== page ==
Those who saw last year’s The Help may be wondering if it showed the full picture of the racism of the Southern states before equal rights for blacks. One incident stands out as being the most unimaginably extreme example of the racist attitudes towards blacks in the fifties.
A young man named Emmet Till was travelling from Chicago to visit his cousin. It was a long drive and when he got there he went to a local store and bought some bubblegum. At this point Till joined some local boys and approached the white female shopkeeper and may have propositioned her (he suggested he had had sex with white women before). Sensing the situation could get out of hand, the boys told him to leave the town immediately.
It seems that someone told the men at the store where Hill lived. That night Bryant’s husband Roy and his half brother arrived at Till’s house, dragged him out of his bed, and drove him to a barn.Till’s body was badly beaten, his left eye gouged out, they shot him in the head and the next morning his body was found in the Tallahachie river.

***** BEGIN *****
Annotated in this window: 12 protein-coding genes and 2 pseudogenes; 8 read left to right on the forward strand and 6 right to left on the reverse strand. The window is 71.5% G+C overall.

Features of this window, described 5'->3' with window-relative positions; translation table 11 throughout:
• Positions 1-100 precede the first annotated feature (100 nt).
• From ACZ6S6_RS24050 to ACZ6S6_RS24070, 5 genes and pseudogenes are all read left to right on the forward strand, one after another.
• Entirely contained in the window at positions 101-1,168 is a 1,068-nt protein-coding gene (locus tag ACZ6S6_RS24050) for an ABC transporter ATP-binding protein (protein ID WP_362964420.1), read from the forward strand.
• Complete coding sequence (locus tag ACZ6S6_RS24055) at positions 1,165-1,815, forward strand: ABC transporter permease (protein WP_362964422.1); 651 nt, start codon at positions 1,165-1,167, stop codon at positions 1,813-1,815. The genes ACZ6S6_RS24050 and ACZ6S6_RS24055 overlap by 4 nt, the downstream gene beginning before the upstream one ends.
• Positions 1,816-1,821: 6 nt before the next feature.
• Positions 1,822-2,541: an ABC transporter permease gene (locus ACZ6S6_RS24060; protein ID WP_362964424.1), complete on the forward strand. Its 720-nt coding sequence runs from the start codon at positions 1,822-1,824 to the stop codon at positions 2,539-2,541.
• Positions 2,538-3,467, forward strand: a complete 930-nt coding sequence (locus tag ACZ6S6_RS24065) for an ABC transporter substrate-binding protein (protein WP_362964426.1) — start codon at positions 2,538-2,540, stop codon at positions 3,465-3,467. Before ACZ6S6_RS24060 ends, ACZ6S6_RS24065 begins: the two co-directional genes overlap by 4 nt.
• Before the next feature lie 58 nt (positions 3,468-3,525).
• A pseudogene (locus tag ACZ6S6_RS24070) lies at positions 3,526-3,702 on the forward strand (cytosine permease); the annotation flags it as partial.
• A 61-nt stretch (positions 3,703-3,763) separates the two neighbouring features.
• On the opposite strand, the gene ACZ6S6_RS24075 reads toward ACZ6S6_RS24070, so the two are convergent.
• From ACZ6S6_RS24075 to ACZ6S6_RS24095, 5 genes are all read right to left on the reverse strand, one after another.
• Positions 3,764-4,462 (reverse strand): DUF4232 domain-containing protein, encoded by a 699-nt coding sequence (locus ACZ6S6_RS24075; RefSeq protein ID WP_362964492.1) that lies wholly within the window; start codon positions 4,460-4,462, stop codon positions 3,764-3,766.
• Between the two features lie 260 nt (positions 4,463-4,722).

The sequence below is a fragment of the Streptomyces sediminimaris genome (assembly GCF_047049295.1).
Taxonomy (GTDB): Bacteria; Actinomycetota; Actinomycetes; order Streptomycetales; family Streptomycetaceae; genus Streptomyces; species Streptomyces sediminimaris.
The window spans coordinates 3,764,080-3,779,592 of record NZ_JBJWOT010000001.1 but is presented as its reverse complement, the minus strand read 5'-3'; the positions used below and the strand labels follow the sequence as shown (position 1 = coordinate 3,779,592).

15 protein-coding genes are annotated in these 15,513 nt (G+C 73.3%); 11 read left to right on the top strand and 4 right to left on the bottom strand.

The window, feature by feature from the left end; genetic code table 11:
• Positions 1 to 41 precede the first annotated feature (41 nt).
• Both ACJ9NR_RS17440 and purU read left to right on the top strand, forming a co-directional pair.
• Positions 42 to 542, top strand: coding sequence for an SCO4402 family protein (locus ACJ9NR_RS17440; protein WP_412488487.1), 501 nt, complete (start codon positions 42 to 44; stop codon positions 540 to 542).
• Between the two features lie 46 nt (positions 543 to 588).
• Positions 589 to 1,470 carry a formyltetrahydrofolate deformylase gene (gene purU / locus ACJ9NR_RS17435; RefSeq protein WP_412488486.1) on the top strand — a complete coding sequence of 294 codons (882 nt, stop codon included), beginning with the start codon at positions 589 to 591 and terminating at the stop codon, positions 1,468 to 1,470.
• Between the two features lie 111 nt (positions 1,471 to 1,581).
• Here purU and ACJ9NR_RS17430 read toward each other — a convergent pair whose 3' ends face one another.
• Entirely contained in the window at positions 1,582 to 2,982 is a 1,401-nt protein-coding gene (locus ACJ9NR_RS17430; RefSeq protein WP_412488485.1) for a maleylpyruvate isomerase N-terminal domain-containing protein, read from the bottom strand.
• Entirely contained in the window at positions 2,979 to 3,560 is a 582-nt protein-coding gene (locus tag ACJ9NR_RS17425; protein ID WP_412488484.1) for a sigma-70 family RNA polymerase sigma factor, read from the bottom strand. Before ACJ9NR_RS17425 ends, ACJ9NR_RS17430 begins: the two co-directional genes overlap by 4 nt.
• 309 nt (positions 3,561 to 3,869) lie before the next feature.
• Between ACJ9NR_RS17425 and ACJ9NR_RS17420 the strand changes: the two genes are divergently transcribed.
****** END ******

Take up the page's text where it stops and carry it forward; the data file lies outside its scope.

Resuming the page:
Hill’s body face was so smashed in, that it was hard to identify him, and inspite of the terrible injuries his mother insisted that he have an open casket, so that the world could see what happened. Pictures of Hill’s pummelled face went around the world.
As for the men who murdered Hill, there was a trial but they were acquitted after three months. Only a few months after the horrendous crime, Rosa Parks refused to sit at the back of an Alabama bus, a sign that things were slowly starting to get better.